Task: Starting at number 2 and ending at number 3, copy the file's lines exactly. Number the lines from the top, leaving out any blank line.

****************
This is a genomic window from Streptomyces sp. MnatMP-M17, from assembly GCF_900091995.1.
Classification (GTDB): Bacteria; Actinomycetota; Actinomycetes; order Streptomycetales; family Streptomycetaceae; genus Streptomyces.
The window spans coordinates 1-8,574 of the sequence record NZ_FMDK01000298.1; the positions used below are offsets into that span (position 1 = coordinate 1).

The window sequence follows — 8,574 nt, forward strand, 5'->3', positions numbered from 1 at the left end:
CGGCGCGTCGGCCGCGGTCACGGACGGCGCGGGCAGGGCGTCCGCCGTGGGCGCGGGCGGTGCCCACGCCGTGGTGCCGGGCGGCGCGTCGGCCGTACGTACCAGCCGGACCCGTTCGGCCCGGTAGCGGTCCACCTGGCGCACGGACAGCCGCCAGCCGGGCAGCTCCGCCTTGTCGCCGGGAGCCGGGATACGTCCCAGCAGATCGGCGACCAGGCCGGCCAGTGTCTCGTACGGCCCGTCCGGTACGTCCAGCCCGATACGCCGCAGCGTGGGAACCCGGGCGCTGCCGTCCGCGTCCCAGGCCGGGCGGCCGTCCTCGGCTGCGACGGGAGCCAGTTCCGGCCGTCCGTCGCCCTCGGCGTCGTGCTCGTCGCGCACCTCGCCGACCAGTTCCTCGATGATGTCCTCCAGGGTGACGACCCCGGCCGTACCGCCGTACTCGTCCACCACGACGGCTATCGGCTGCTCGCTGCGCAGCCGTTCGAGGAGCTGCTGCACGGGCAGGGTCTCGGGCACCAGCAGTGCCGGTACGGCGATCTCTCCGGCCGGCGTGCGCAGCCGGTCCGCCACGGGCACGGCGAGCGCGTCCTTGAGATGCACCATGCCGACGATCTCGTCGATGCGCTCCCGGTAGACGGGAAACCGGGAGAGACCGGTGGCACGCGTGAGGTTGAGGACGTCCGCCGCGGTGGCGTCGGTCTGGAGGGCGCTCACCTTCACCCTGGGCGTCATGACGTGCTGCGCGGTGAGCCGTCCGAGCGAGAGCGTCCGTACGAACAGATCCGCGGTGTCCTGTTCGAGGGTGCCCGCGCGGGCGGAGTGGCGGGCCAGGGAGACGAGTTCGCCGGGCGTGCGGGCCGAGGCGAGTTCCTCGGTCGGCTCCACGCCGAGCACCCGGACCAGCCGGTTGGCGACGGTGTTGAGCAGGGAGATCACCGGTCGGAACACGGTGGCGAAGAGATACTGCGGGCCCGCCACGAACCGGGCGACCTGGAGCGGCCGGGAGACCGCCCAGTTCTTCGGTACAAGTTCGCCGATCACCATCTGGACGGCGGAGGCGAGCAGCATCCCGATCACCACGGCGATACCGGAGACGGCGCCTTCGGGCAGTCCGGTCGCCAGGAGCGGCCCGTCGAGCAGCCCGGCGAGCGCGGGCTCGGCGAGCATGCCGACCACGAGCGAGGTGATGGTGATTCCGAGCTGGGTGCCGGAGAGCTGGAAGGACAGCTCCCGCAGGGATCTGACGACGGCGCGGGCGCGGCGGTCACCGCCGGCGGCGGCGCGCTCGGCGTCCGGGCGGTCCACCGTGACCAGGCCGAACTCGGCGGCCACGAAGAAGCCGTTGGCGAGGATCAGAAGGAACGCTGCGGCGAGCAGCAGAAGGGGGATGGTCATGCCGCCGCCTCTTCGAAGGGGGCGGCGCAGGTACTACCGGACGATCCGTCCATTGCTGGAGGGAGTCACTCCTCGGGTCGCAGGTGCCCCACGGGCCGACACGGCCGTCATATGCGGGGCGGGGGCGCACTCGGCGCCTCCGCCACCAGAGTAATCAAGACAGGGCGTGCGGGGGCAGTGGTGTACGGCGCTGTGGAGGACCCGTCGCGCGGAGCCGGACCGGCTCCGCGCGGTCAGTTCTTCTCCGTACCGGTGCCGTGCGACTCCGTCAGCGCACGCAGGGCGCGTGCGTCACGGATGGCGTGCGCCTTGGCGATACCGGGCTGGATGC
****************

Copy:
Classification (GTDB): Bacteria; Actinomycetota; Actinomycetes; order Streptomycetales; family Streptomycetaceae; genus Streptomyces.
The window spans coordinates 1-8,574 of the sequence record NZ_FMDK01000298.1; the positions used below are offsets into that span (position 1 = coordinate 1).